Marcus Graham (anarchist)

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Marcus Graham (1893 – December 1985)[1] was an anarchist active in the United States from the 1910s to his death in the 1980s. Graham immigrated from Romania in the early 1910s. “Marcus Graham” was a pseudonym for "Shmuel Marcus."[2]

Newspapers[edit]

Graham was the editor of several anarchist publications including MAN!, The Anarchist Soviet Bulletin, Free Society (name was changed from The Anarchist Soviet Bulletin), and The Road To Freedom.[3] Graham is also believed to have been the publisher of the Ellis Island Weekly a hand-written anarchist newspaper published by anarchists held on Ellis Island.[4]

In particular, MAN! was an important anarchist newspaper in the United States during the 1930s. MAN! While advocating no specific anarchist program, was a successor of the tradition of Italian insurrectionist anarchism.[5] It had direct links to that school of thought, with it growing out of the dissolution of an Italian anarchist newspaper.[6] Over the span of its publication, MAN! had an “expansive” international circulation.[7] In addition, chapters formed across the United States associated with the “International Group” that published MAN!.[8]

MAN! Published commentary and analysis of world events of interest to anarchists such as the Spanish Civil War and published biographical sketches of largely forgotten anarchists such as Luigi Galleani, Robert Reitzel, Carl Nold, Kate Austin, and Chaim Weinberg.[9]

Graham was also a prolific contributor to the anarchist press and his writings have appeared in the aforementioned newspapers in addition to War Commentary, Freedom, Resistance, Anarchy, Black Flag, and Match!.[10]

Books[edit]

Graham produced two anthologies during his life. An Anthology of Revolutionary Poetry (Active Press, 1929) and MAN!:An Anthology of Anarchist Ideas, Essays, Poetry and Commentaries (Cienfuegos Press, 1974). Graham contacted Scottish anarchist Stuart Christie to publish the MAN! anthology.[11]

Repression[edit]

Graham was the target of federal government repression from the 1910s into the 1930s. In the late 1910s, he was arrested and held for distributing The Anarchist Soviet Bulletin. Graham was held for six months while the government tried to determine his country of origin. The government threatened to deport him, but Russia, Mexico, and Canada all refused to accept him.[12]

In the late 1920s, Graham was arrested again and threatened with deportation to Mexico where he had just visited to promote his Anthology of Revolutionary Poetry. Hearings were held in the case but it failed due to pressure from the literary community.[13]

In the 1930s, Graham was again the target of repression. In 1936, Graham's home was raided as part of an attempt to suppress his newspaper MAN!. The government attempted to serve its 19-year old deportation warrant but the charges did not hold. In 1940, a printer handed over proofs of MAN! to the federal government and its publication was suspended.[14]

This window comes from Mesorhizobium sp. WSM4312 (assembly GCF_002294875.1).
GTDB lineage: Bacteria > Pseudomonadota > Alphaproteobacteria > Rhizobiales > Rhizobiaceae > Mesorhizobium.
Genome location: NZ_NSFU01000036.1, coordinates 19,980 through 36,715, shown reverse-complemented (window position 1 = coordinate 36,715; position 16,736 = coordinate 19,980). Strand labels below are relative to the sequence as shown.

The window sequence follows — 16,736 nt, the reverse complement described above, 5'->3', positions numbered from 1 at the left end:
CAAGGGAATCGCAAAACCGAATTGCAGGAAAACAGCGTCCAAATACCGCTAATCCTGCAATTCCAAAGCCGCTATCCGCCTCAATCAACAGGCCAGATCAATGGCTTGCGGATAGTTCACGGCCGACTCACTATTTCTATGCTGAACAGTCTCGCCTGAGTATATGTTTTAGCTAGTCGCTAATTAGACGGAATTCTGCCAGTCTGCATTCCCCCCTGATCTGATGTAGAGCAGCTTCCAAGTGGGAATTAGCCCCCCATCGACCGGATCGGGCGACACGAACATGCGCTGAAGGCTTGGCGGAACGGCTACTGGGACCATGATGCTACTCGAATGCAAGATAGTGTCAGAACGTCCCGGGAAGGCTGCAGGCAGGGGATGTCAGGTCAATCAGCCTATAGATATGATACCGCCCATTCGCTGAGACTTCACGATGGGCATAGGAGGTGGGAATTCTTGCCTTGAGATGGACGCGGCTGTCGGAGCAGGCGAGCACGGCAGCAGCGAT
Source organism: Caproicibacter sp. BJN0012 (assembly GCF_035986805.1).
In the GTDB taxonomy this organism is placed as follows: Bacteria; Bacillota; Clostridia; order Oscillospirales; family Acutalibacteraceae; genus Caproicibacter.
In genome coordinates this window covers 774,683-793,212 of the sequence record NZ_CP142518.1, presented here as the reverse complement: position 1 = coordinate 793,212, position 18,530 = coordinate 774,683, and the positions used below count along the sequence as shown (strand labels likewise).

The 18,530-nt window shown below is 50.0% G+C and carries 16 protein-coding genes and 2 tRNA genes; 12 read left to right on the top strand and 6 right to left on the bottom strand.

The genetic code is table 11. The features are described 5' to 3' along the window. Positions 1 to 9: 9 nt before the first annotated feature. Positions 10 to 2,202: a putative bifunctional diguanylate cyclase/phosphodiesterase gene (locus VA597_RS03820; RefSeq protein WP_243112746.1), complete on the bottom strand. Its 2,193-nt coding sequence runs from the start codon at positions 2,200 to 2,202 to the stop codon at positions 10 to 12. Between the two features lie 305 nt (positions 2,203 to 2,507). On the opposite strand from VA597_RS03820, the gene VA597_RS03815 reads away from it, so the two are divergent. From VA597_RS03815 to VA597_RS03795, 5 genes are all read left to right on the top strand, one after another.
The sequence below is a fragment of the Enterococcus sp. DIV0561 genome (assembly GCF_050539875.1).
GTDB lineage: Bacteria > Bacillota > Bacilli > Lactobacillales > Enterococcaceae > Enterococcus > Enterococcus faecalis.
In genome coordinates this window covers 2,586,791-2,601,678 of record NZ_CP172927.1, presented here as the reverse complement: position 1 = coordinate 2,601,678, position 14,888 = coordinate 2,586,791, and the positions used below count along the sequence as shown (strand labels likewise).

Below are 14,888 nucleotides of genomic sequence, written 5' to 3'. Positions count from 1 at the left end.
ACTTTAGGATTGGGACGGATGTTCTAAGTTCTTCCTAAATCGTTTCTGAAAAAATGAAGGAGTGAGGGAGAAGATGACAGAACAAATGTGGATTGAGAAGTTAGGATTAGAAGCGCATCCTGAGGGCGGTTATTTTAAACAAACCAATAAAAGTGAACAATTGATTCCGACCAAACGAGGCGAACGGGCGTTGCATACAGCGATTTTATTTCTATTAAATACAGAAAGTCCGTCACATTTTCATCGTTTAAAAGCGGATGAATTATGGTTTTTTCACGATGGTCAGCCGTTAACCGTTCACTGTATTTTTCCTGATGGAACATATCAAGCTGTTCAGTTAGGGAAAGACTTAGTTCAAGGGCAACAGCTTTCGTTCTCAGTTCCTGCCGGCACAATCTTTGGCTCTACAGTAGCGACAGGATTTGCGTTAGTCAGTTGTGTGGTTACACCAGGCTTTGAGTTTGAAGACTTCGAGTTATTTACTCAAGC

References[edit]

  1. ^ "Last Writes". Black Rose #12. Black Rose. Retrieved 16 May 2013. 
  2. ^ Ingles, Agnes. "Graham, Marcus (1893-1985)". Labadie Collection. Retrieved 16 May 2013. 
  3. ^ Graham, Marcus. "Autobiographical Note". Man!: An anthology of anarchist ideas, essays, poetry, and commentaries. Cienfuegos Press. Retrieved 16 May 2013. 
  4. ^ Cornell, Andrew (2011). ""For a World Without Oppressors:" U.S. Anarchism from the Palmer Raids to the Sixties". pp. 128–130. Retrieved 16 May 2013. 
  5. ^ Cornell, Andrew (2011). ""For a World Without Oppressors:" U.S. Anarchism from the Palmer Raids to the Sixties". p. 265. Retrieved 16 May 2013. 
  6. ^ Patten, John. "Islands of Anarchy: Simian, Cienfuegos, Refract and their support network". Retrieved 16 May 2013. 
  7. ^ Lazar, Hillary (December 2011). "Man! and the International Group: American Anarchism’s Missing Chapter" (PDF). p. 1. 
  8. ^ Lazar, Hillary (December 2011). "Man! and the International Group: American Anarchism’s Missing Chapter" (PDF). p. 5. 
  9. ^ Longa, Ernesto (2010). Anarchist Periodicals in English Published in the United States (1833-1955): An Annotated Guide. The Scarecrow Press. pp. 167–173. ISBN 978-0810872547. 
  10. ^ Graham, Marcus. "Autobiographical Note". Man!: An anthology of anarchist ideas, essays, poetry, and commentaries. Cienfuegos Press. Retrieved 16 May 2013. 
  11. ^ Christie, Stuart (2004). Edward Heath Made Me Angry: The Christie File, Part 3, 1967-1975. Christie Books. p. 259. ISBN 1873976232. 
  12. ^ Cornell, Andrew (2011). ""For a World Without Oppressors:" U.S. Anarchism from the Palmer Raids to the Sixties". p. 114. Retrieved 16 May 2013. 
  13. ^ Cornell, Andrew (2011). ""For a World Without Oppressors:" U.S. Anarchism from the Palmer Raids to the Sixties". p. 249. Retrieved 16 May 2013. 
  14. ^ Graham, Marcus. "Autobiographical Note". Man!: An anthology of anarchist ideas, essays, poetry, and commentaries. Cienfuegos Press. Retrieved 16 May 2013. 

External links[edit]